Growing zucchini (courgettes)
Golden zucchinis growing
Common fruiting problems
We often get emails about two common fruiting problems with
The little 1-3 inch zucchinis rot. This is because the female
flowers are not being pollinated by male pollen. This is pretty
common place, particularly if there isn't many bees around.
You can help prevent this by hand pollinating. Rub a cotton
wool bug against the male pollen (on the flower with the long
stem) and then rub against the golden crown in the female
flower (which also has a mini zucchini swelling behind the
petals). This doesn't always work, but it does improve your
The second problem sounds like blossom end rot where fruit
almost ready to harvest starts rotting from the top of the
fruit. Ideally this is prevented much earlier in the season
by adding lime to the soil. Otherwise it can be caused by
irregular watering. Mulch around your zucchinis and water
regularly. If your plants have many days of no water and then
a glut of it, blossom end rot can develop, ruining the fruit.
We've had mixed results with zucchinis (sometimes called courgettes,
marrows or summer squash) over the years. They may not be the tastiest
vegetable in the garden but as your mother used to remind you - eat your
Zucchinis can be badly effected by frosts and cold weather, so grow
them during the warmer months.
They're grown in full sun or partial shade.
Zucchinis like a soil manured the previous season.
They love well drained beds.
In a 4 bed rotation system zucchini
is grown with summer vegies like sweet corn, pumpkins, cucumbers and
By far it's easiest to directly sow your seed where you want your
zucchini to grow. Create a foot wide mound of soil about an inch taller
than the surrounding soil. Plant 3 or 4 zucchini seeds as deep as
your first knuckle.
As zucchini is such a bulky plant you'll need to thin the seedlings
down to your strongest plant in each mound.
We've had two problems with zucchinis: the amount of space they consume
and the air tends to stagnate around the main stem, causing it to
rot. We're hoping to fix both of these problems with one solution.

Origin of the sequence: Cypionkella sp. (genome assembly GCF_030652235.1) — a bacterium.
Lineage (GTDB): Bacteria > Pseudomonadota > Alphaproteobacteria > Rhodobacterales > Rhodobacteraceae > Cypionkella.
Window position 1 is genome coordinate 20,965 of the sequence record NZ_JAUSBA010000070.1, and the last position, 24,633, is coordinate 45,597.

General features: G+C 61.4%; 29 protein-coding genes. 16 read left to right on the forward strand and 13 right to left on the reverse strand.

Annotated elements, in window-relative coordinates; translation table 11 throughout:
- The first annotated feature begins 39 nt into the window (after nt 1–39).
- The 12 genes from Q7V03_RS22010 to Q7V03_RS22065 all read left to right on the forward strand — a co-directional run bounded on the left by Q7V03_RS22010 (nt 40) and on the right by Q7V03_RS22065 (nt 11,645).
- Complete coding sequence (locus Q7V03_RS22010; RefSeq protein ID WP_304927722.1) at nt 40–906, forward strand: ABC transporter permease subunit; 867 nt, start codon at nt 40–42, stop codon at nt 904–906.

Thanks to a letter in the excellent American magazine Organic Gardening
we're going to try growing our zucchinis vertically. We're planning
to stake the plants as they grow. This way we should save space and
air will circulate around the plant. This should (in theory) hopefully
reduce the chance of the main stem rotting. The important thing about
growing zucchini vertically is keeping ties (like old pantyhose) regularly
up the "trunk". This summer I started doing this, got lazy and soon
it was flopping about on the ground getting moldy as they usually
do. Memo to self: don't be lazy, follow through with experiments.
Feed them every so often with an organic liquid fertilizer.
If you don't get many bees or pollinating insects around your way
you might need to pollinate the zucchini flowers yourself. Get a cotton
wool bud and take some pollen from the male flower. Male flowers tend
to be on the end of a long narrow stalk. Female flowers are a lot
closer to the main stem and have a swelling behind the petals. Look
inside the female flower. There should be a golden formation. Dab
the male pollen all over this female part. Hopefully in a few weeks
that swelling behind the female flower will grow into a zucchini.
Mature zucchini leaves tend to develop a mottled silvery grey colour
which looks a lot like powdery mildew. You should be right unless
you water the leaves. Powdery mildew often occurs on wet zucchini
leaves, or for that matter almost any vegetable leaves that are wet.
Remember to water where its needed most, the roots, not the leaves.
In summer you'll need to keep your zucchini's water levels high. They
dehydrate very quickly on hot days so mulch them heavily (but remember
to keep the mulch away from the main stem).
19 August, 2012
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